EVERETT — She tells her daughter’s story to show that it can happen to anyone.
Penny LeGate, of Seattle, shared her experience Thursday night with losing a child to heroin. Many of those who filled the Historic Everett Theatre were parents themselves. Three other panelists joined LeGate on stage for the public forum, which was hosted by the city of Everett as part of the Community Streets Initiative.
Marah Williams was beautiful, LeGate said. A rebellious side prompted her to dye her hair once, from blonde to fiery red.
She was “kind of like riding a bucking bronco,” LeGate said.
They traveled the world. On a trip to Vietnam, they met a baby girl with special needs at an orphanage. Her parents could no longer care for her. Williams picked up the baby and kissed her forehead.
She identified with people who needed a hand, LeGate said.
Williams died in June 2012. She was 19.
More stories like hers were shared at Thursday’s gathering.
LeGate still asks herself what she could have done to keep her daughter alive. She may never find an answer.
“It truly is a family disease,” she said. “It’s a huge struggle to watch someone you love self-destruct.”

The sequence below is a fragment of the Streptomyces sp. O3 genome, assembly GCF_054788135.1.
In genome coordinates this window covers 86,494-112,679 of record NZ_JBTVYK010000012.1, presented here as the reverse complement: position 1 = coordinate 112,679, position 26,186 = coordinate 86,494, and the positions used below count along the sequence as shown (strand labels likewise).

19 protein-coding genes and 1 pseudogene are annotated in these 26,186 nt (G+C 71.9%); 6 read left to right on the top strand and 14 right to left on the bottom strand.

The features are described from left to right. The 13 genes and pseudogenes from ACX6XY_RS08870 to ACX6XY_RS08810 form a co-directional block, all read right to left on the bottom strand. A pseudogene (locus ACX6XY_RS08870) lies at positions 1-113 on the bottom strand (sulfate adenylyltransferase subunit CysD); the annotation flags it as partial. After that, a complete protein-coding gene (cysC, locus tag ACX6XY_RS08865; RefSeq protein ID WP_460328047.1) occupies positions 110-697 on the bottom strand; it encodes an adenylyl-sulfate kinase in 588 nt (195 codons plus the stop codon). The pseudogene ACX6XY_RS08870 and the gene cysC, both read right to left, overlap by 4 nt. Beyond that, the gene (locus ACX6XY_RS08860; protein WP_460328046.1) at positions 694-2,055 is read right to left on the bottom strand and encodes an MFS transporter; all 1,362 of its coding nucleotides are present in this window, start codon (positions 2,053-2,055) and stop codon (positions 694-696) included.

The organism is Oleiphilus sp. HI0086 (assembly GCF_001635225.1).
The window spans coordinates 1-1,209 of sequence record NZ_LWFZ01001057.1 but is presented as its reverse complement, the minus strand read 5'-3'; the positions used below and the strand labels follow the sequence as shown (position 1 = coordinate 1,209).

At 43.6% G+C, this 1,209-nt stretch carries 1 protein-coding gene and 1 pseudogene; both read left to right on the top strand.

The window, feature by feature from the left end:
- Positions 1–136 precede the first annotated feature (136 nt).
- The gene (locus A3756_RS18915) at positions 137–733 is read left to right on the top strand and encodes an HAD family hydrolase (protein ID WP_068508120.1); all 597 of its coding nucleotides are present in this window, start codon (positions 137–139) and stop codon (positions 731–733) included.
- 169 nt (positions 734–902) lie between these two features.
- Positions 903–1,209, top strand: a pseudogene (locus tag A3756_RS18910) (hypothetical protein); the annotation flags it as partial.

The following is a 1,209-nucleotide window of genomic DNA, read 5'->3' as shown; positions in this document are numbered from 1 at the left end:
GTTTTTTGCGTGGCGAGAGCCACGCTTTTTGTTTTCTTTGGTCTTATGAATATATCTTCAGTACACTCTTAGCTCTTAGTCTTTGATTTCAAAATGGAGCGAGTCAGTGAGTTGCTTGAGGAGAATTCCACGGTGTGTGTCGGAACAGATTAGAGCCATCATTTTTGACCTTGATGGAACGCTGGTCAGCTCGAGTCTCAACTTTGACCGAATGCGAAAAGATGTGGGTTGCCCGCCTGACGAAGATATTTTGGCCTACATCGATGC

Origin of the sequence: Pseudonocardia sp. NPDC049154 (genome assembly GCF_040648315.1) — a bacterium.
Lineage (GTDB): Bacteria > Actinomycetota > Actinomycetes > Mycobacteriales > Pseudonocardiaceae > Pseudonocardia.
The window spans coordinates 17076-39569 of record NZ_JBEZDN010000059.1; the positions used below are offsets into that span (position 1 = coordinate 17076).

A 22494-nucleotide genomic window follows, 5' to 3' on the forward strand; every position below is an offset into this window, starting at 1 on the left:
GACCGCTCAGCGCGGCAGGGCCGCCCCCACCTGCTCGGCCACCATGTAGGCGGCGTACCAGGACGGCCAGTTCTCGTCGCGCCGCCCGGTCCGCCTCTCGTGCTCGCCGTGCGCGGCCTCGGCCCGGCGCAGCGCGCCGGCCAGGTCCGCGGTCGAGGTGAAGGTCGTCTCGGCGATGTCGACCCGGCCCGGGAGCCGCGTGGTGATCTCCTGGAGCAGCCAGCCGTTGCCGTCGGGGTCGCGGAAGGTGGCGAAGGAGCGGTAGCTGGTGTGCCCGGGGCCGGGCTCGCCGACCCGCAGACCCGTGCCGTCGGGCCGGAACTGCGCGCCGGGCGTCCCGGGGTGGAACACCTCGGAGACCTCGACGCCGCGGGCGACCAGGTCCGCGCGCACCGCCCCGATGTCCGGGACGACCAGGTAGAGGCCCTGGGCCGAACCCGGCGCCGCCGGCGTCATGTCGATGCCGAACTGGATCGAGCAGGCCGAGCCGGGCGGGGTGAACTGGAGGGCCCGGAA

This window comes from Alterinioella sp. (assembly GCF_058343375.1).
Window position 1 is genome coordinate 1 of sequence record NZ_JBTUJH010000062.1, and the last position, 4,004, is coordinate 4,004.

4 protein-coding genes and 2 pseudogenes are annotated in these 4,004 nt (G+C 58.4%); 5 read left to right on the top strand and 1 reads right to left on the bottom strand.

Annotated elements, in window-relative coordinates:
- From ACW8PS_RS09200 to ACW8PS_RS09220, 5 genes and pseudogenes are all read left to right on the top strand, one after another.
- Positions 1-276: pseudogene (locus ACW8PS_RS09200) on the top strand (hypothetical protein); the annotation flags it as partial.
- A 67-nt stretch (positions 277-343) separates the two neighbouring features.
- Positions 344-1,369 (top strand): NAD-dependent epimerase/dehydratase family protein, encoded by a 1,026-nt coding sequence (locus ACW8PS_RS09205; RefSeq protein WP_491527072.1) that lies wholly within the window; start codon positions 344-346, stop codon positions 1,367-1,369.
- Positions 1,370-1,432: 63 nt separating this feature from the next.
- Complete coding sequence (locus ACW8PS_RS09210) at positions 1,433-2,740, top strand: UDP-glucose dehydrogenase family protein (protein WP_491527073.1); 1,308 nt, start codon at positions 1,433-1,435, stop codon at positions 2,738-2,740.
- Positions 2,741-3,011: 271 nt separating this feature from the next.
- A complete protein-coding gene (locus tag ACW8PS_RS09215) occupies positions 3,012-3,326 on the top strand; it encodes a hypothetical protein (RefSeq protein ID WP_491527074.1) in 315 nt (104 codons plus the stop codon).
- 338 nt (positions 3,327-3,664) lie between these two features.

When Dr. Richard Ries went through medical school in the 1970s, opioid use hadn’t even been measured, he said.
He is now the director of addiction treatment services at Harborview Medical Center in Seattle. One of his first patients was a 21-year-old Eagle Scout.
“He was the type of man you’d want your daughter to meet,” he said.
The young man had been prescribed 30 OxyContin after a dental procedure. Not long after, he began robbing pharmacies.
Opiates are a different monster, said Randy Humphrey, co-founder of Bella Monte Recovery Center in California. A person can become addicted within a few weeks.
“There’s no playbook parents are given explaining what to do when their child starts using,” he said.
LeGate talked about the stigma for parents of those who struggle with addiction. LeGate used to work with a woman whose son used heroin. Addiction wasn’t something they talked about, she said. It wasn’t until they ran into each other at Parents Anonymous that they realized they faced a similar challenge.
“The ‘anonymous’ has to disappear. We could have been helping each other,” she said.
One person asked the panel what the community can do.
Wendy Grove, executive director of the Everett Recovery Cafe, suggested kindness. The Recovery Cafe opened in Everett two years ago. It’s a safe place for people in recovery to make friends and find support.
“When we don’t know how to help, we tend to look away,” she said. “Don’t see it as someone else’s problem.”
Caitlin Tompkins: 425-339-3192; email@example.com